Black Beluga Lentil Breakfast Soup
proanthocyanidins provide the earthy while coconut milk secures the creamy
I had to break up with my morning oatmeal because it gave me an uncomfortable 10am hypoglycemic blood sugar crash every single time I had it for breakfast. It didn’t matter that it was unsweetened. It was the cooked oats. They rapidly converted to sugar in my body, making them a terrible option for a blood sugar balanced breakfast.
The problem is that cooked oatmeal rapidly converts to sugar in your body too. This means that yes, oatmeal is not the best idea for optimal blood sugar balance at breakfast.
Knowing this truth about cooked oatmeal for breakfast devastated me. What else was I going to eat for breakfast that was hot and soupy and mushy and sweet?
Then I found Mung Bean Breakfast Soup, and I was in love. You loved it, too. It didn’t bother my blood sugar. Win!
Now we have another option: Black Beluga Lentil Breakfast Soup.
Even though rice and my pancreas are not the best of friends, the 1:4 ratio of black forbidden rice to black beluga lentils does not bother my blood sugar. Maybe it’s all those black proanthocyanidins! They are powerful blood vessel beautifying antioxidants that make up the black pigment in both the lentils and the rice.
I loved this breakfast soup so much that it inspired me to make my Triple Black Vegan Cake.
Black Beluga Lentil Breakfast Soup
Makes about 5 Breakfast Bowls
- 1 cup black beluga lentils
- 1/4 cup black forbidden rice
- 5 cups filtered water
- 1 (13.5 oz) can of organic full fat coconut milk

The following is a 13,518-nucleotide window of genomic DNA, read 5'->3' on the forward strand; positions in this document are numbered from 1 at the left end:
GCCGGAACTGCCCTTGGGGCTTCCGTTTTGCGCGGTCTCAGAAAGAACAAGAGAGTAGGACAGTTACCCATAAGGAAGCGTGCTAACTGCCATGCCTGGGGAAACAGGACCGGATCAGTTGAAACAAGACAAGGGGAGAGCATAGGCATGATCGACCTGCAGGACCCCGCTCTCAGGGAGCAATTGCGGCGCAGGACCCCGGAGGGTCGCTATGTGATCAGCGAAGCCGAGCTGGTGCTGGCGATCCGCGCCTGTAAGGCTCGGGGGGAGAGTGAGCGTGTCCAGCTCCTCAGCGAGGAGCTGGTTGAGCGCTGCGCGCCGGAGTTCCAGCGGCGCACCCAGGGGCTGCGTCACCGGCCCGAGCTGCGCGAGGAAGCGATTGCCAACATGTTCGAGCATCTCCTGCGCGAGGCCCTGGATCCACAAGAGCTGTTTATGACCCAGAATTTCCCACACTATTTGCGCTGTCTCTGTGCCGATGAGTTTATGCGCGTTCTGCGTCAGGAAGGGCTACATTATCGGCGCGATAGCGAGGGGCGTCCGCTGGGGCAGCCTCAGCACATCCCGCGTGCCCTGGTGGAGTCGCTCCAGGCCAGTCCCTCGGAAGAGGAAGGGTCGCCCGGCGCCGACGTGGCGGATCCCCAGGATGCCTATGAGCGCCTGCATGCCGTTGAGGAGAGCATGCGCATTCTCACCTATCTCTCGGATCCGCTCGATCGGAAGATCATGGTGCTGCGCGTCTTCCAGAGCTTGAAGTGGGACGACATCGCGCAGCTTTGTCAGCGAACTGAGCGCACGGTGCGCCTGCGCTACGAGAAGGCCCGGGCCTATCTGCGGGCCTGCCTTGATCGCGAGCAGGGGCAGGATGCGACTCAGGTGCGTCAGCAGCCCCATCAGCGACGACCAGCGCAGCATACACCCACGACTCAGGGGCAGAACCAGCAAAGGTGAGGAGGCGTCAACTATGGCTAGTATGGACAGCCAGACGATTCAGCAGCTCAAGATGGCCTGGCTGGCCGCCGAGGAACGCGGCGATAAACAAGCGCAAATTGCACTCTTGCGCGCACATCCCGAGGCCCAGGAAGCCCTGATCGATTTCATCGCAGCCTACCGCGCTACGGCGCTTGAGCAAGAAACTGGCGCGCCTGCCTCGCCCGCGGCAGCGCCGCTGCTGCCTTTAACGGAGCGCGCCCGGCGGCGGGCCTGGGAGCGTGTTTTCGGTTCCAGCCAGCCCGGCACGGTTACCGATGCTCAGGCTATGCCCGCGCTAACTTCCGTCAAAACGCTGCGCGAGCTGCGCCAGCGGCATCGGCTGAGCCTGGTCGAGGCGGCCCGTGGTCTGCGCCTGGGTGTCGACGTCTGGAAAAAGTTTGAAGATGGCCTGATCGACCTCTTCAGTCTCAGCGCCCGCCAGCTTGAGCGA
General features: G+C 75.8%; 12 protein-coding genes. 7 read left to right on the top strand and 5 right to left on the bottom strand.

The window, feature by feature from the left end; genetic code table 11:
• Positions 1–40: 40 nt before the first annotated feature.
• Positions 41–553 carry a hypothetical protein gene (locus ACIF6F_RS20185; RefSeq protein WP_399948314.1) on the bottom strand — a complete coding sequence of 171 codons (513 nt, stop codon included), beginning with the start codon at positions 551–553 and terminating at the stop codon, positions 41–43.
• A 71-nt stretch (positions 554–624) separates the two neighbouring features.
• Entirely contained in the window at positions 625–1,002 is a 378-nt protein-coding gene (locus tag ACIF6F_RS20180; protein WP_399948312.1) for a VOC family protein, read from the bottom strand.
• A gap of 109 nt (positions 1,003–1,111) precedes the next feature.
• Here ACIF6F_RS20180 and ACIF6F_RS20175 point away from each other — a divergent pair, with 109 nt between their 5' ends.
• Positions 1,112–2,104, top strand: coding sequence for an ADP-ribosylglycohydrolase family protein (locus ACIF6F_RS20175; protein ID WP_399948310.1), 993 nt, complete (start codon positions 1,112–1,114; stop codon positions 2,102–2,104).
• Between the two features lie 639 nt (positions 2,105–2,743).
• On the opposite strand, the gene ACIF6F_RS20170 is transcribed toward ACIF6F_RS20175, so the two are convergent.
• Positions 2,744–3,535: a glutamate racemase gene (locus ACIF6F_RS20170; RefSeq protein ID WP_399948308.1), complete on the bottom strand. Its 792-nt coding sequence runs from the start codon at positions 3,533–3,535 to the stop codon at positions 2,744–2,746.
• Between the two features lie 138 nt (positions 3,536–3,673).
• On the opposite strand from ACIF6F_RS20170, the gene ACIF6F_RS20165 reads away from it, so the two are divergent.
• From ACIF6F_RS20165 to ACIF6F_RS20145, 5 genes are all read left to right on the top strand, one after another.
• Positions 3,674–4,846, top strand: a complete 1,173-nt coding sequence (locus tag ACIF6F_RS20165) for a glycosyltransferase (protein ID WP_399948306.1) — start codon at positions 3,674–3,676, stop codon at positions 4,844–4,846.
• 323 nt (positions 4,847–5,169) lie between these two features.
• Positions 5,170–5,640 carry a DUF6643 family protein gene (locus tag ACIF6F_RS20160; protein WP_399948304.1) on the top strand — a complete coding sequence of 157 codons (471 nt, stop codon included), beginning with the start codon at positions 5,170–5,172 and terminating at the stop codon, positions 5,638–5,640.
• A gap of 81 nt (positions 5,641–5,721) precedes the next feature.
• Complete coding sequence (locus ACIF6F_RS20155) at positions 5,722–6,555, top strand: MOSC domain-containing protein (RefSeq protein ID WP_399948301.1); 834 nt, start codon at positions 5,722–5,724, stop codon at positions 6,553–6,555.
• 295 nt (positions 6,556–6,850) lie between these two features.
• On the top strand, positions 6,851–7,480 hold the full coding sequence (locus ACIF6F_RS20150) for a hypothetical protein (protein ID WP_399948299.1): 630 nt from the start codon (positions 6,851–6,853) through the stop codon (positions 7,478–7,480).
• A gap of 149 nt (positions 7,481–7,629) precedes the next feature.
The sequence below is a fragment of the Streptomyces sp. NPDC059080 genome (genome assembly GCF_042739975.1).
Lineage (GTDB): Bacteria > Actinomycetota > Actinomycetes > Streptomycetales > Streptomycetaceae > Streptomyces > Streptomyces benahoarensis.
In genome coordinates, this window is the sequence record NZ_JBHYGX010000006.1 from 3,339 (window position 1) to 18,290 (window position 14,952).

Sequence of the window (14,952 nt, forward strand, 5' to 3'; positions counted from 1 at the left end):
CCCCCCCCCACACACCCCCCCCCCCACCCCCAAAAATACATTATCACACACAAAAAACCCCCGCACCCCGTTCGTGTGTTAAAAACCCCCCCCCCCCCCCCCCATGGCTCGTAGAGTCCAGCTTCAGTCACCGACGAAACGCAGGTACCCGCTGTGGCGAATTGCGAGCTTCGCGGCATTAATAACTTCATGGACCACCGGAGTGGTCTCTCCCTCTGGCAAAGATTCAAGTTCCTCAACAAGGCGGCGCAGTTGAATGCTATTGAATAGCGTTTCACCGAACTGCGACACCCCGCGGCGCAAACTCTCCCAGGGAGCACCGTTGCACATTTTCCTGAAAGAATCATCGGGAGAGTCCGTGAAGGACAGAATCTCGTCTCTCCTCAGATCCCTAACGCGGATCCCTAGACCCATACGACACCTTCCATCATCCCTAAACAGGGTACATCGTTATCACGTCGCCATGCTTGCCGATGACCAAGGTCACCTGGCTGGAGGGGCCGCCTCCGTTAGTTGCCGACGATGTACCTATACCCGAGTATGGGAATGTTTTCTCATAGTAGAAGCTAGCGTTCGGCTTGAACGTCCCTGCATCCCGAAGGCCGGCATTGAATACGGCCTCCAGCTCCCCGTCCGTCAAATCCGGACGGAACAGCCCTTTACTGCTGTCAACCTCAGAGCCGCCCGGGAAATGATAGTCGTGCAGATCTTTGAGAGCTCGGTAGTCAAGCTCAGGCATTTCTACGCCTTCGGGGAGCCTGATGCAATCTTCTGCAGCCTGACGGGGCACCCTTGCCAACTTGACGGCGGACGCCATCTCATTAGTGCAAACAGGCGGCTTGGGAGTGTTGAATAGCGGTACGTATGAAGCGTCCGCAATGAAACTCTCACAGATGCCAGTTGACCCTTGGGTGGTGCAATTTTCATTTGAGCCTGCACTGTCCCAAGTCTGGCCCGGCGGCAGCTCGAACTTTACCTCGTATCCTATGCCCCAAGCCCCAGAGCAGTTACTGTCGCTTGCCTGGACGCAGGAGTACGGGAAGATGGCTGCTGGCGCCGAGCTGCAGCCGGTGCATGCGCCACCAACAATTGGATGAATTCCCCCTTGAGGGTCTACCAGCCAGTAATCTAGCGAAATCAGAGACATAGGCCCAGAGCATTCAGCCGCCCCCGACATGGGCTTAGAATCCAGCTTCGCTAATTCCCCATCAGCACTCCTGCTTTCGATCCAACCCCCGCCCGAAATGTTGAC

- stevia to taste
The Night Before:
- Rinse black beluga lentils and black forbidden rice.
- Place rinsed lentils and rice in a large sauce pot with 5 cups of filtered water.
- Soak overnight at room temperature.
In the Morning:
- Bring contents of sauce pot to a boil.
- Turn heat down and simmer for 45 minutes.
- Turn off heat and add coconut milk.
- Add stevia to taste.
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Kate Nelson Ward
November 13th, 2013 at 9:07 am
Hey Archer! I’m eager to try this alternative to breakfast cereal, but my body always has a difficult time digesting black beluga lentils. Any thoughts about why this might happen, and ways to overcome this so I can enjoy the beluga lentils?
Dr. Archer Atkins
November 13th, 2013 at 1:00 pm
Hi Kate! It’s true that black beluga lentils can be hard to digest. If someone gets stomach pain after eating them, they most likely need a digestive enzyme to aid their digestion. If the problem is flatulence from the lentils, then it’s an issue of building up the flora in the large intestine.
Soaking the black beluga lentils overnight certainly helps, but they could also be cooked longer (may need more water) or even pureed. I do make sure to take a strong digestive enzyme when I eat this breakfast soup, since I don’t have the best digestion, so that could help as well.